Major element composition of an Early Enriched Reservoir: Constraints from 142Nd/144Nd isotope systematics in the early Earth and high pressure melting experiments of a primitive peridotite

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The Accessible Silicate Earth (ASE) has a higher 142Nd/144Nd ratio than most chondrites. Thus, if the Earth is assumed to have formed from these chondrites, a complement low-142Nd/144Nd reservoir is needed. Such a low-142Nd/144Nd reservoir is believed to have been derived from a melt in the early Earth and is called the Early Enriched Reservoir (EER). Although the major element composition of the EER is crucial for estimating its chemical and physical properties (e.g., density) and is also essential for understanding the origin and fate of the EER, which are both major factors that determine the present composition of the Earth, it has not yet been robustly established. In order to determine the major element composition of the EER, we estimated the age and pressure–temperature conditions to form the EER that would best explain its Nd isotopic characteristics, based on Sm–Nd partitioning and its dependence on pressure, temperature, and melting phase relations. Our estimate indicates that the EER formed within 33.5 Myr of Solar System formation and at near-solidus temperatures and shallow upper-mantle pressures. We then performed high-pressure melting experiments on primitive peridotite to determine the major element composition of the EER at estimated temperature at 7 GPa and calculated the density of the EER. The result of our experiments indicates that the near-solidus melt is iron-rich komatiite. The estimated density of the near-solidus melt is lower than that of the primitive peridotite, suggesting that the EER melt would have ascended in the mantle to form an early crust. Given that high mantle potential temperatures are assumed to have existed in the Hadean, it follows that the EER melt was generated at high pressure and, therefore, its composition would have been picritic to komatiitic. As the formation age of the EER estimated in our study precedes the last giant, lunar-forming impact, the picritic to komatiitic crust (EER) would most likely have been ejected from the Earth by the last giant impact or preceding impacts. Thus, the EER has been lost, leaving the Earth more depleted than its original composition.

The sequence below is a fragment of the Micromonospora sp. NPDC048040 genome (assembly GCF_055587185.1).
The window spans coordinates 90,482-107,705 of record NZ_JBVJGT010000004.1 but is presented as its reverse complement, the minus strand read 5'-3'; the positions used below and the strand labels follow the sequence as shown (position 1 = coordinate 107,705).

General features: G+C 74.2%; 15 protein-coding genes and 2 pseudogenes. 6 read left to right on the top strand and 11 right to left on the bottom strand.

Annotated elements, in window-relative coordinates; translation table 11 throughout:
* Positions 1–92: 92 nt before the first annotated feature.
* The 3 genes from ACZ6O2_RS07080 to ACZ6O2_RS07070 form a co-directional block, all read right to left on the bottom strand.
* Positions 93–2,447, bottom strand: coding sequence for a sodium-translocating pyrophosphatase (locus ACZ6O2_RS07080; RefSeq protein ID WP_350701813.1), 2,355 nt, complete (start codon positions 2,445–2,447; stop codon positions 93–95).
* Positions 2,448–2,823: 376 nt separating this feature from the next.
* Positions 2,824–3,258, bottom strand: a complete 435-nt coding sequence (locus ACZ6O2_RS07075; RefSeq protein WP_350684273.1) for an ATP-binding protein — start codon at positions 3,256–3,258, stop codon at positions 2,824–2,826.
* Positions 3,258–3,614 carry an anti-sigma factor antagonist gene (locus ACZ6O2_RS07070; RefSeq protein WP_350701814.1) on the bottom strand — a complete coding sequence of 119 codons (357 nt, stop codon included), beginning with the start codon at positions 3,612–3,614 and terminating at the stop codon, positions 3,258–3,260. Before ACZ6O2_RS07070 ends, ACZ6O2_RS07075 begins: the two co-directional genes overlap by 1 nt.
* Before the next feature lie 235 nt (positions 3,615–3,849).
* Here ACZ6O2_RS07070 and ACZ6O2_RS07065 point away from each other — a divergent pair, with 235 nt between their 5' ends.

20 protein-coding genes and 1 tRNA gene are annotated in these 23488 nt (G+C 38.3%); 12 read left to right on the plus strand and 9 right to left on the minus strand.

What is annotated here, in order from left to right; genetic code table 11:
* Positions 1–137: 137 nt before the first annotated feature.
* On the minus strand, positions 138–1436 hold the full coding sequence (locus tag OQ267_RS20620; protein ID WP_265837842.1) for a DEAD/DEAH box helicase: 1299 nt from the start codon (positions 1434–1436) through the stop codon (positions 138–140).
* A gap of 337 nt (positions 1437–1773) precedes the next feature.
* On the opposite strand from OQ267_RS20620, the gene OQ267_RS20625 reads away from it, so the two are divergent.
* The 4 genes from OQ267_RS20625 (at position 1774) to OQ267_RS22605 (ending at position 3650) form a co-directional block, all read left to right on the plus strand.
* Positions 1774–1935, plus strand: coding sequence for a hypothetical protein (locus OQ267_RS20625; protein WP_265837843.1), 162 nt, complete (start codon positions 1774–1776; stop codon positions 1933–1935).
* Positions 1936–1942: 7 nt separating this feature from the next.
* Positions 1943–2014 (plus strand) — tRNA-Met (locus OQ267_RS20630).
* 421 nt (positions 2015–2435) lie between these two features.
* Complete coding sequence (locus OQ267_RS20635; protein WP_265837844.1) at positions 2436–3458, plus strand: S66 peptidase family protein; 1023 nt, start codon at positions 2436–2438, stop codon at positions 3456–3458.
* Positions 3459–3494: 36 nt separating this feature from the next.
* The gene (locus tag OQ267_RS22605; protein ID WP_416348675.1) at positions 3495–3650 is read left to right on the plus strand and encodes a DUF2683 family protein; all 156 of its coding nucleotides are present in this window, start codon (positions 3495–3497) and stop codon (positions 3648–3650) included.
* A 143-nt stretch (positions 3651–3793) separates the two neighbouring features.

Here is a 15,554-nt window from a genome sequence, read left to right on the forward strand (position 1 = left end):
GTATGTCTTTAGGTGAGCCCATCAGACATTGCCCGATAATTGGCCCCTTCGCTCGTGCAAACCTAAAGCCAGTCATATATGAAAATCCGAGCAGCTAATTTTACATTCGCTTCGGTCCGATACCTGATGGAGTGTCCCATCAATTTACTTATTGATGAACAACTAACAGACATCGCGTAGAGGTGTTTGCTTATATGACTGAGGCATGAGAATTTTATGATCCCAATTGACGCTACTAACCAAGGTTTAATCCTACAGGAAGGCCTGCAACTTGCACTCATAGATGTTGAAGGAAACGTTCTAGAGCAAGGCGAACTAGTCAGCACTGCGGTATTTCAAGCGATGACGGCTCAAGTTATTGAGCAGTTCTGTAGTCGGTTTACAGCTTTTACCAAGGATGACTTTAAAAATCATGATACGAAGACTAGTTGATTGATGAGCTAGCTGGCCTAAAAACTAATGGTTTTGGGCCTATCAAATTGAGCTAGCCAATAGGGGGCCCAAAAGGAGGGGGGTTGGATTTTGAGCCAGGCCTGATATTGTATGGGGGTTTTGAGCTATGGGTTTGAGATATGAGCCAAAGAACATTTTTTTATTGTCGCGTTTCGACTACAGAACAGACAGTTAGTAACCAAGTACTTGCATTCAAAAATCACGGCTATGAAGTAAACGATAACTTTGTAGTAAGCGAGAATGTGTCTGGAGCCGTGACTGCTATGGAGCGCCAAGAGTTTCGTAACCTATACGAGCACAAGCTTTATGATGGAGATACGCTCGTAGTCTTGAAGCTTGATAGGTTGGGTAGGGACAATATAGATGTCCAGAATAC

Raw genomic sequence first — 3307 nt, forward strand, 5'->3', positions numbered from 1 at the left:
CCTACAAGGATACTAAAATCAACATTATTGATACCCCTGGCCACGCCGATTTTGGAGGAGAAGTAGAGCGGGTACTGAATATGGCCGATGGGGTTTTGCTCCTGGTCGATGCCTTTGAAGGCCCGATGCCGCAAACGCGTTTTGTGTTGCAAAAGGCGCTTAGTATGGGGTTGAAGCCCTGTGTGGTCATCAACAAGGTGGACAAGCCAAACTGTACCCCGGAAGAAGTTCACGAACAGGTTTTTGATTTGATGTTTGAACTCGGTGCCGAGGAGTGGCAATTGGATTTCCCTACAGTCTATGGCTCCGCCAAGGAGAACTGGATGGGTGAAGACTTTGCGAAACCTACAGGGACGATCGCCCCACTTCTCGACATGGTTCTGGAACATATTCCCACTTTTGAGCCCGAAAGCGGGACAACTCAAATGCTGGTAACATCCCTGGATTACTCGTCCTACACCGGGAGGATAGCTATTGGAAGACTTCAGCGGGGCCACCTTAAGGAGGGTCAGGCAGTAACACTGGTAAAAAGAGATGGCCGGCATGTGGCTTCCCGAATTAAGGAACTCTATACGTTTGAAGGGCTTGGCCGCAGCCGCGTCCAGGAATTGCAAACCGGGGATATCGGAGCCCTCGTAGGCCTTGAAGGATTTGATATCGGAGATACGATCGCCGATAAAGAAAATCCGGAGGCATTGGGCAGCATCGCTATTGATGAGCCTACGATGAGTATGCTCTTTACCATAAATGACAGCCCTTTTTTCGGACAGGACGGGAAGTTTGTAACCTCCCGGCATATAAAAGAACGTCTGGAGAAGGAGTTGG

• Progress in Earth and Planetary Science

    Progress in Earth and Planetary Science (3), 2016-08-22

    Springer Nature


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